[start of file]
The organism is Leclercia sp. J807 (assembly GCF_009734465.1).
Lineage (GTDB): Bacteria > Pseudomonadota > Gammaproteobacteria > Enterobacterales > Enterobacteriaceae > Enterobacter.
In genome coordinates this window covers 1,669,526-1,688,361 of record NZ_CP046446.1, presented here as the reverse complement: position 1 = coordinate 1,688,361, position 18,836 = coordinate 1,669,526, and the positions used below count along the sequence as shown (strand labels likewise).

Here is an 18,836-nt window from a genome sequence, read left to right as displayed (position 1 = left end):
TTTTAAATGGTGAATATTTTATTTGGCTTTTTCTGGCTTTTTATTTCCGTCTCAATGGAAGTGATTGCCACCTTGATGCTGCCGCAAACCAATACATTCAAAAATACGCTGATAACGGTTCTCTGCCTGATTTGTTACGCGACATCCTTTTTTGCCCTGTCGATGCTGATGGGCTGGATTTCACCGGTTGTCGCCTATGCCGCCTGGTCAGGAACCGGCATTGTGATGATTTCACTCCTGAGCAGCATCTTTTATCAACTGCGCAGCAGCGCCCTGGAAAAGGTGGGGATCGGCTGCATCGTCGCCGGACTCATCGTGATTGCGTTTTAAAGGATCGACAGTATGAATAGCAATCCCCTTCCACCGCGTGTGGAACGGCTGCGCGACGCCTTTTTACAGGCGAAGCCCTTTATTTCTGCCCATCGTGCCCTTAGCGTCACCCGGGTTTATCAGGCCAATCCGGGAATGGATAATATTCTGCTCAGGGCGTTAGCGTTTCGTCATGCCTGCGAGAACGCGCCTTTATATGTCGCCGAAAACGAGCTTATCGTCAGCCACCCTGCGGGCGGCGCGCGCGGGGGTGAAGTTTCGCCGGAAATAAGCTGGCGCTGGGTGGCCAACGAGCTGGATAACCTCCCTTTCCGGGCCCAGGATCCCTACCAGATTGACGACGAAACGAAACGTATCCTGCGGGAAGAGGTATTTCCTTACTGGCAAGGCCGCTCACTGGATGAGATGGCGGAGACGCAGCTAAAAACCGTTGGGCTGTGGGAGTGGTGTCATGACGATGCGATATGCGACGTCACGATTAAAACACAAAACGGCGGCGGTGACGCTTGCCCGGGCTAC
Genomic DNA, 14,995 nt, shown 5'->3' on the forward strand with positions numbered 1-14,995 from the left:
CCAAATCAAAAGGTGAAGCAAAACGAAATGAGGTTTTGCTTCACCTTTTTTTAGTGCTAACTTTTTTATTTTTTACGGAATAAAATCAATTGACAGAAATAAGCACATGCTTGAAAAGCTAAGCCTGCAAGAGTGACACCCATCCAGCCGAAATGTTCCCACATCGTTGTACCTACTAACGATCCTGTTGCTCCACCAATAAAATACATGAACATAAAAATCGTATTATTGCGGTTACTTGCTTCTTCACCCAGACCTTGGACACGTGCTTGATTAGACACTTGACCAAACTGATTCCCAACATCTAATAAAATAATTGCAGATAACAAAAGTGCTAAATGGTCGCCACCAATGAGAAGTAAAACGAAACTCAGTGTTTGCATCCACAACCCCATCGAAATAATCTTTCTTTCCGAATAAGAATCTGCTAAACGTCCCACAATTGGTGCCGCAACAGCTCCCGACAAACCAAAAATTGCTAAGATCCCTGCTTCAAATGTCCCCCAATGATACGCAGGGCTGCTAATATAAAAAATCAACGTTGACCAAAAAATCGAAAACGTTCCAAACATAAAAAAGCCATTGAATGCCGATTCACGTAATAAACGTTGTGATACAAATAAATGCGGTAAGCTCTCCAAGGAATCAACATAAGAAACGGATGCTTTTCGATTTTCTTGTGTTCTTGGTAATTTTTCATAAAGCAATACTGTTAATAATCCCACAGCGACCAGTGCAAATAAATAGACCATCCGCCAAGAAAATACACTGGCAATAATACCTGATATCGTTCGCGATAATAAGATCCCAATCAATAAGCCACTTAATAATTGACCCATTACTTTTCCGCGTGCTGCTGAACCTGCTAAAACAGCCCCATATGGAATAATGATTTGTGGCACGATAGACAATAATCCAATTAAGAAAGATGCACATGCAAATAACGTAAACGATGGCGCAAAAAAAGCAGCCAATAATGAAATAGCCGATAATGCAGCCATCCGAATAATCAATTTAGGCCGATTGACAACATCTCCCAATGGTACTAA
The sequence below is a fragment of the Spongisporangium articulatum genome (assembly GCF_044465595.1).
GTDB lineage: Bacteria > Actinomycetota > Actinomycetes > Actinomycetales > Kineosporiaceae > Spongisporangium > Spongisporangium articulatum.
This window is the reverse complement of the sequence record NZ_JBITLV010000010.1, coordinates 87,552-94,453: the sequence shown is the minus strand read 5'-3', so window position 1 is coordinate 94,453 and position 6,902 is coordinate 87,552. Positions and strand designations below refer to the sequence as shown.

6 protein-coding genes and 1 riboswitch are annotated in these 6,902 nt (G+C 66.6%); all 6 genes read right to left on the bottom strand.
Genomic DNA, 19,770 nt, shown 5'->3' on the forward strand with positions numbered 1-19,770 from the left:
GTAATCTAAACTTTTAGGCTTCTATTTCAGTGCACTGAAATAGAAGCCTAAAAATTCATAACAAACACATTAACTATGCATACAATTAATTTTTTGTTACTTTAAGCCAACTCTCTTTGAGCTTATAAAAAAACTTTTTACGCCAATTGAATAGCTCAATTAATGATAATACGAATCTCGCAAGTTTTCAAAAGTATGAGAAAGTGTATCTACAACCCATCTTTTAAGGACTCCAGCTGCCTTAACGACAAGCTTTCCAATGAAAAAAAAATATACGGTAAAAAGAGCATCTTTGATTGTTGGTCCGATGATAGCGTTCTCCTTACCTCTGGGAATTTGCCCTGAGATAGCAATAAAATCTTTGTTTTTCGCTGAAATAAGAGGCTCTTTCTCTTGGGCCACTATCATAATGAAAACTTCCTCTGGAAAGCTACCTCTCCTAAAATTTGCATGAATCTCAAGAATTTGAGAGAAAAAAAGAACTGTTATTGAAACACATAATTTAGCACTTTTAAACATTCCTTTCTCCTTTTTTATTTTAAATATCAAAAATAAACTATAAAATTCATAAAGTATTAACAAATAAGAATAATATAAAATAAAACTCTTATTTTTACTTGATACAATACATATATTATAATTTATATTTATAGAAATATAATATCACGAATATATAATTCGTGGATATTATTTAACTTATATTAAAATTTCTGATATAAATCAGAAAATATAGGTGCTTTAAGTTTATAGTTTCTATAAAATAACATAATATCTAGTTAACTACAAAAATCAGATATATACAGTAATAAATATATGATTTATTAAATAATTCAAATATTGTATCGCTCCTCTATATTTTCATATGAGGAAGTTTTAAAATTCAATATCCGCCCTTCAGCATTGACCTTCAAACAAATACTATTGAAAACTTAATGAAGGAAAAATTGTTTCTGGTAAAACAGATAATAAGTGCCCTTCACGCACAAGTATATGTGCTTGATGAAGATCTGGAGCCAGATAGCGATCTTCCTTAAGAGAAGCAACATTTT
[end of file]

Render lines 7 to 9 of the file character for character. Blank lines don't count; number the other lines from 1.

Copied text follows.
CCAAATCAAAAGGTGAAGCAAAACGAAATGAGGTTTTGCTTCACCTTTTTTTAGTGCTAACTTTTTTATTTTTTACGGAATAAAATCAATTGACAGAAATAAGCACATGCTTGAAAAGCTAAGCCTGCAAGAGTGACACCCATCCAGCCGAAATGTTCCCACATCGTTGTACCTACTAACGATCCTGTTGCTCCACCAATAAAATACATGAACATAAAAATCGTATTATTGCGGTTACTTGCTTCTTCACCCAGACCTTGGACACGTGCTTGATTAGACACTTGACCAAACTGATTCCCAACATCTAATAAAATAATTGCAGATAACAAAAGTGCTAAATGGTCGCCACCAATGAGAAGTAAAACGAAACTCAGTGTTTGCATCCACAACCCCATCGAAATAATCTTTCTTTCCGAATAAGAATCTGCTAAACGTCCCACAATTGGTGCCGCAACAGCTCCCGACAAACCAAAAATTGCTAAGATCCCTGCTTCAAATGTCCCCCAATGATACGCAGGGCTGCTAATATAAAAAATCAACGTTGACCAAAAAATCGAAAACGTTCCAAACATAAAAAAGCCATTGAATGCCGATTCACGTAATAAACGTTGTGATACAAATAAATGCGGTAAGCTCTCCAAGGAATCAACATAAGAAACGGATGCTTTTCGATTTTCTTGTGTTCTTGGTAATTTTTCATAAAGCAATACTGTTAATAATCCCACAGCGACCAGTGCAAATAAATAGACCATCCGCCAAGAAAATACACTGGCAATAATACCTGATATCGTTCGCGATAATAAGATCCCAATCAATAAGCCACTTAATAATTGACCCATTACTTTTCCGCGTGCTGCTGAACCTGCTAAAACAGCCCCATATGGAATAATGATTTGTGGCACGATAGACAATAATCCAATTAAGAAAGATGCACATGCAAATAACGTAAACGATGGCGCAAAAAAAGCAGCCAATAATGAAATAGCCGATAATGCAGCCATCCGAATAATCAATTTAGGCCGATTGACAACATCTCCCAATGGTACTAA
The sequence below is a fragment of the Spongisporangium articulatum genome (assembly GCF_044465595.1).
GTDB lineage: Bacteria > Actinomycetota > Actinomycetes > Actinomycetales > Kineosporiaceae > Spongisporangium > Spongisporangium articulatum.